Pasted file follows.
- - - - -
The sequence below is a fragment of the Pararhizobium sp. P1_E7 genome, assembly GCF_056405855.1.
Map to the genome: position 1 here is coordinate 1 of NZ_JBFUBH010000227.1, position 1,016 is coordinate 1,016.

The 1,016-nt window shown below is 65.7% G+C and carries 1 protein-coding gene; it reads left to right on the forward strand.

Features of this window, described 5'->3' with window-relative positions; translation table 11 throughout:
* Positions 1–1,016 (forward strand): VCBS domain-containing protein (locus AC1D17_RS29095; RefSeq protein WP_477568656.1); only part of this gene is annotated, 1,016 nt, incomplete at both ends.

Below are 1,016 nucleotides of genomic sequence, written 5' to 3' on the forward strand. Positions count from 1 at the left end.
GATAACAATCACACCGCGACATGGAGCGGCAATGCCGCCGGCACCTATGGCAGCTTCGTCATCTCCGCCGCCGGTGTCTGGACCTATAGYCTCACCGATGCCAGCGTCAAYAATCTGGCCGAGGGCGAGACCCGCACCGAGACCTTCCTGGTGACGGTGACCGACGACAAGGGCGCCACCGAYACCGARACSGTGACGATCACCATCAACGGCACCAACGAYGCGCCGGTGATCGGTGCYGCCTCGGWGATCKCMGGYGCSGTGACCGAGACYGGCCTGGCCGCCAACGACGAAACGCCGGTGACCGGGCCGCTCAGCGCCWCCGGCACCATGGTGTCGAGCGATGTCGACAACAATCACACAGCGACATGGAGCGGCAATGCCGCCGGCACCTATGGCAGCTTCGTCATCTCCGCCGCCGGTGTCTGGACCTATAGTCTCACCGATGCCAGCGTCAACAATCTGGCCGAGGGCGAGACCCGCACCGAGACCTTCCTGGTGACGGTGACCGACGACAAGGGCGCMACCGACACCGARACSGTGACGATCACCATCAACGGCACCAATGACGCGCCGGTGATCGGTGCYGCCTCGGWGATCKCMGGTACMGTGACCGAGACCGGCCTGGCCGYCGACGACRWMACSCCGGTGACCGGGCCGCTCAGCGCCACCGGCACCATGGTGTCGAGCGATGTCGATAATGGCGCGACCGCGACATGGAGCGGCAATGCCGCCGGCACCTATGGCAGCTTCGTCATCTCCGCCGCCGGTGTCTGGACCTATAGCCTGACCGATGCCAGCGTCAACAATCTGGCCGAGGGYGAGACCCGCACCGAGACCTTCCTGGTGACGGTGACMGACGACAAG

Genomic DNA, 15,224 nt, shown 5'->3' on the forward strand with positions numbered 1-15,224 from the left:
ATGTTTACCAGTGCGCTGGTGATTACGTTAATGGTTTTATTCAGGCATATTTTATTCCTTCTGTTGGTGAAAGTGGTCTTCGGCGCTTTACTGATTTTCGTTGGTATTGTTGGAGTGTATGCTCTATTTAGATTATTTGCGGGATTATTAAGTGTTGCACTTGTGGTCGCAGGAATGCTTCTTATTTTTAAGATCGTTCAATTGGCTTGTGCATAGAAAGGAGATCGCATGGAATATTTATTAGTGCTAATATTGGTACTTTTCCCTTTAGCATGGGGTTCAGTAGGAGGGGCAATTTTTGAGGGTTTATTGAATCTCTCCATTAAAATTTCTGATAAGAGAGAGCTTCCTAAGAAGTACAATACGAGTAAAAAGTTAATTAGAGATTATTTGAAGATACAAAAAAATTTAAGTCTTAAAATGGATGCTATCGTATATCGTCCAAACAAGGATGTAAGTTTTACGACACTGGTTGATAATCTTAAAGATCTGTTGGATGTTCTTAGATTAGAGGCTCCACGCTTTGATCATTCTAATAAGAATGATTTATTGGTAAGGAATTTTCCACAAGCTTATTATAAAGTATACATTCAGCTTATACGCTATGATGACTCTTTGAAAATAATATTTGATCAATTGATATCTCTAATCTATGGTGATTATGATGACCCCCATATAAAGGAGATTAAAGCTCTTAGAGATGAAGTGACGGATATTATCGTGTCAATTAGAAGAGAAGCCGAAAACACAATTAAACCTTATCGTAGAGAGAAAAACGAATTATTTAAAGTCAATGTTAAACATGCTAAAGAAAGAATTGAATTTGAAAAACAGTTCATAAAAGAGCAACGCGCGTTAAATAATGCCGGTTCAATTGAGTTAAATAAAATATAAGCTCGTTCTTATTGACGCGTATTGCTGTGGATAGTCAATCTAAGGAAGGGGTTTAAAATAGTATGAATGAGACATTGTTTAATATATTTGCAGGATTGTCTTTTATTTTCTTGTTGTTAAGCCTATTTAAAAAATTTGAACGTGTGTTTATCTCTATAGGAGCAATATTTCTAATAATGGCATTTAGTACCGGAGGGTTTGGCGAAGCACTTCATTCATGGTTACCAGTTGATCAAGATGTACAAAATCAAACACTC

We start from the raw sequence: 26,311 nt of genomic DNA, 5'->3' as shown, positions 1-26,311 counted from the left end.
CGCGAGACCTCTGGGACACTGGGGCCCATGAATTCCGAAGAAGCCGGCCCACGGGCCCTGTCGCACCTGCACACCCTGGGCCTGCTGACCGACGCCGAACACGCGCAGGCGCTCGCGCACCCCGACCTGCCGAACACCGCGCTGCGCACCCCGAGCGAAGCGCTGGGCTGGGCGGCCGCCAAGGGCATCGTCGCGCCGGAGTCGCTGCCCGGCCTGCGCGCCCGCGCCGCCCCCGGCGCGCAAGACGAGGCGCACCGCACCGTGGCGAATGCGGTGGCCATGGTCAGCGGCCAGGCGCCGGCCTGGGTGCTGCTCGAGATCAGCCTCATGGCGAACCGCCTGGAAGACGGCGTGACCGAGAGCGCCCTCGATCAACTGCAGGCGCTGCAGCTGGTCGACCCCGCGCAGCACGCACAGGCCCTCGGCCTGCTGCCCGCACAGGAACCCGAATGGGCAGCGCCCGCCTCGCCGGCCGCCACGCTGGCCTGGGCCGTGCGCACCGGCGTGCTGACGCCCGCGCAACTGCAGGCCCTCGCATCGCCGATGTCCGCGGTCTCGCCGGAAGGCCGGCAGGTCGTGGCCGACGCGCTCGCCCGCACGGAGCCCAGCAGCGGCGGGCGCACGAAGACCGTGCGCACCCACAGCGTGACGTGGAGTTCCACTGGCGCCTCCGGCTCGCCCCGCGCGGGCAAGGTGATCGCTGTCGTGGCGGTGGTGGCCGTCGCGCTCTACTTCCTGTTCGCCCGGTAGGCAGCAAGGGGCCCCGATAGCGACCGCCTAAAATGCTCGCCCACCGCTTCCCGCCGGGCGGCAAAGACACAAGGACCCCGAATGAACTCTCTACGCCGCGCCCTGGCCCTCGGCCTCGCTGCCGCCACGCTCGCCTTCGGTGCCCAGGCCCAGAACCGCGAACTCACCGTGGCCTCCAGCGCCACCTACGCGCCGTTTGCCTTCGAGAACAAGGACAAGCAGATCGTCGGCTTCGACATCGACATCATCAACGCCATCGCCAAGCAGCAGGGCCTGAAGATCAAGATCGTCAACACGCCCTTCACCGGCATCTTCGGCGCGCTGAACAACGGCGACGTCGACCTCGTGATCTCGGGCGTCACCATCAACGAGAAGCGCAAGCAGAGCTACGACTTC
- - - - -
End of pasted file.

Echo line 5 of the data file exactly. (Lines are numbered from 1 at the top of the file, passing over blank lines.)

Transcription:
* Positions 1–1,016 (forward strand): VCBS domain-containing protein (locus AC1D17_RS29095; RefSeq protein WP_477568656.1); only part of this gene is annotated, 1,016 nt, incomplete at both ends.